“I guess I’ve watched a lot of Bugs Bunny,” shrugged Quint.

Bale smiled at Margo and the Dark Bride. “What are you two ladies up to?”

“Margo was helping me with the dishes,” said the Dark Bride, “and we were discussing the importance of honesty.”

“Sounds boring,” said Bale, with a wink to Margo. “Margo, would you mind joining me to attend to the garden?”

A skeletal cat saw them, raised its head in disapproval and stalked off along the wall.

Margo and Bale walked beside the wall, where a freshly dug cabbage patch burgeoned with pumpkins and tomatoes. Bale was immensely proud of it.

“Gorgeous, aren’t they?” he said, gesturing to a pumpkin that looked like a papal orb, “But the night crawlers are a menace.”

He kicked at something in the soil. It scurried away into the darkness, making noises that Margo was sure were swear words.

“I doubt you brought me here to show off your vegetables,” Margo said.

Bale smiled. “You’re learning.”

“I’ve got a good teacher.”

“We’re here to speak with the Triplets,” said Bale.



They found the Dark Wren Triplets at the tree, where they had died.

They were arguing over who would have the first bite of a ghoul they’d caught, and didn’t notice Bale or Margo until they were a few metres away.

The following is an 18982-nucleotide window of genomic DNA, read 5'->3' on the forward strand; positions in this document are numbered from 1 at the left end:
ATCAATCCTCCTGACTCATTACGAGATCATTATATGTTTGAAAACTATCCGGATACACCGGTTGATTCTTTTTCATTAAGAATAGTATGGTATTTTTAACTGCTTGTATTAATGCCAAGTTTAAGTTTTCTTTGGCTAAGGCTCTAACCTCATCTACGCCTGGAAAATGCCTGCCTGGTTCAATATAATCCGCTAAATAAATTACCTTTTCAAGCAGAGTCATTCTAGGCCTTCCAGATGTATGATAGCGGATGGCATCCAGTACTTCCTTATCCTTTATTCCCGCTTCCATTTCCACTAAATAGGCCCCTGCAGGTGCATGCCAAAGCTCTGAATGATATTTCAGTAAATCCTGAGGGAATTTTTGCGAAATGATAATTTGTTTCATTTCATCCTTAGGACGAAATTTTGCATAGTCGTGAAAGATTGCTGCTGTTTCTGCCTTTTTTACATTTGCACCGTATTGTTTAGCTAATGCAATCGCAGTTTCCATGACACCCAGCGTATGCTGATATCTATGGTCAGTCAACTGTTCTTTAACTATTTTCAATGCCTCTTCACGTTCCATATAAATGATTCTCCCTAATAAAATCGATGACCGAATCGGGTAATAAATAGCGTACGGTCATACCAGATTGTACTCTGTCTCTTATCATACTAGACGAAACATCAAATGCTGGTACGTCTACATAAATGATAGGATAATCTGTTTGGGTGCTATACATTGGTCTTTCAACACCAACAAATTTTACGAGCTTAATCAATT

“Detective,” said the Triplets as one, by way of greeting.

Bale doffed his hat.

“Why are you here?’ said one of the Triplets, brushing a lock of hair stiff with dried blood out of her eyes. “It’s not hunting time yet.”

“I’m afraid my business here is a tad more serious,” said Bale. His grin looked wolfish in the failing light. There had not been wolves at Whitechapel for many decades, not since Bale had been alive. “The Lich’s knife, Erebos, is gone.”

Fear is an emotion that looks highly out of place on a ghost’s face.

“Has the Lich stolen it back?” said one of the Dark Triplets.


“Then who took it?”

Bale ignored her. “Have you ever been cut by Vapoursteel?”

The Dark Triplets exchanged glances, but said nothing.

“Well, as it happens, I have,” said Bale “I’ve heard people say Vapoursteel is made out of the empty parts of space between stars. I don’t know if that’s true, but I do know that after being cut by it, I started believing in hell. The knife is made of Vapoursteel.”

“We can help you look for it,” piped up one of the Dark Triplets.

“Your charity is inspirational,” said Bale, but he was looking up at the tree. “You died at this spot, yes?”

“Yes.” The Triplets answered casually.

“Could you tell us how?”

“We don’t like to talk about it,” said one of the girls, whose dress was black around the edges with soot.

“I think Margo would find the story fascinating.”

The Dark Triplets looked at Margo with unveiled loathing.

“Tell her what was here in the tree,” said Bale.

After a long silence one of the Triplets said, “We had a treehouse.”
“It had a red roof, I believe,” said Bale. He glanced at Margo. “I’m sure it had a red roof.”

“Blue,” said a Triplet.

“Close. What happened in the treehouse?”